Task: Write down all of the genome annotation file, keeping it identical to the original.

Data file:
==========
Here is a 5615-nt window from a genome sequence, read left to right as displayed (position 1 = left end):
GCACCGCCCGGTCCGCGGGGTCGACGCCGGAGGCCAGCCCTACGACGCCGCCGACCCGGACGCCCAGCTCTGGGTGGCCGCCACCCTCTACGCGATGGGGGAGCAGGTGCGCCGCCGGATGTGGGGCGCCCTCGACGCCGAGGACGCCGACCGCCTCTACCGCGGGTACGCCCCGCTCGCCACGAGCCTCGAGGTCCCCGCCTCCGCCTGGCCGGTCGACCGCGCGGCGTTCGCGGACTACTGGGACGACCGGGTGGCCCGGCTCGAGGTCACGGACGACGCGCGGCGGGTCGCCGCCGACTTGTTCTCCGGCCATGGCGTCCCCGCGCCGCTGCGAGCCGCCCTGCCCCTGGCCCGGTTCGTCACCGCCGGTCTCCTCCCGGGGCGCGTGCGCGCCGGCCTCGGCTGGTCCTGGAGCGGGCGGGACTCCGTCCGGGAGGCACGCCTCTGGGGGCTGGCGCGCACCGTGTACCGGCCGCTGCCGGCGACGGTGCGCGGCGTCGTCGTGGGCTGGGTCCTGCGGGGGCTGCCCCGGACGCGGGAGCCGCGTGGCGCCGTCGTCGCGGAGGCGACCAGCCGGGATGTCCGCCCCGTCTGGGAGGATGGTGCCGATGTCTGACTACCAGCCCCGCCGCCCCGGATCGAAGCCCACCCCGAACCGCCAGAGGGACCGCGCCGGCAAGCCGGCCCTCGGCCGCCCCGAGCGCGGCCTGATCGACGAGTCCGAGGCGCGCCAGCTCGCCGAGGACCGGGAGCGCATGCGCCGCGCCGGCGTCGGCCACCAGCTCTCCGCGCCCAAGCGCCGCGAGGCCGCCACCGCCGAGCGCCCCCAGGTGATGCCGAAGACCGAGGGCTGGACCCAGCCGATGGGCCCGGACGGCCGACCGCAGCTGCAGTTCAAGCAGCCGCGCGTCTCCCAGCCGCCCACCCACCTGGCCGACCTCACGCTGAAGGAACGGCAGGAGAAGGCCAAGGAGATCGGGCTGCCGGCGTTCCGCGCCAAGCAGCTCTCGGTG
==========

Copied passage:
Here is a 5615-nt window from a genome sequence, read left to right as displayed (position 1 = left end):
GCACCGCCCGGTCCGCGGGGTCGACGCCGGAGGCCAGCCCTACGACGCCGCCGACCCGGACGCCCAGCTCTGGGTGGCCGCCACCCTCTACGCGATGGGGGAGCAGGTGCGCCGCCGGATGTGGGGCGCCCTCGACGCCGAGGACGCCGACCGCCTCTACCGCGGGTACGCCCCGCTCGCCACGAGCCTCGAGGTCCCCGCCTCCGCCTGGCCGGTCGACCGCGCGGCGTTCGCGGACTACTGGGACGACCGGGTGGCCCGGCTCGAGGTCACGGACGACGCGCGGCGGGTCGCCGCCGACTTGTTCTCCGGCCATGGCGTCCCCGCGCCGCTGCGAGCCGCCCTGCCCCTGGCCCGGTTCGTCACCGCCGGTCTCCTCCCGGGGCGCGTGCGCGCCGGCCTCGGCTGGTCCTGGAGCGGGCGGGACTCCGTCCGGGAGGCACGCCTCTGGGGGCTGGCGCGCACCGTGTACCGGCCGCTGCCGGCGACGGTGCGCGGCGTCGTCGTGGGCTGGGTCCTGCGGGGGCTGCCCCGGACGCGGGAGCCGCGTGGCGCCGTCGTCGCGGAGGCGACCAGCCGGGATGTCCGCCCCGTCTGGGAGGATGGTGCCGATGTCTGACTACCAGCCCCGCCGCCCCGGATCGAAGCCCACCCCGAACCGCCAGAGGGACCGCGCCGGCAAGCCGGCCCTCGGCCGCCCCGAGCGCGGCCTGATCGACGAGTCCGAGGCGCGCCAGCTCGCCGAGGACCGGGAGCGCATGCGCCGCGCCGGCGTCGGCCACCAGCTCTCCGCGCCCAAGCGCCGCGAGGCCGCCACCGCCGAGCGCCCCCAGGTGATGCCGAAGACCGAGGGCTGGACCCAGCCGATGGGCCCGGACGGCCGACCGCAGCTGCAGTTCAAGCAGCCGCGCGTCTCCCAGCCGCCCACCCACCTGGCCGACCTCACGCTGAAGGAACGGCAGGAGAAGGCCAAGGAGATCGGGCTGCCGGCGTTCCGCGCCAAGCAGCTCTCGGTG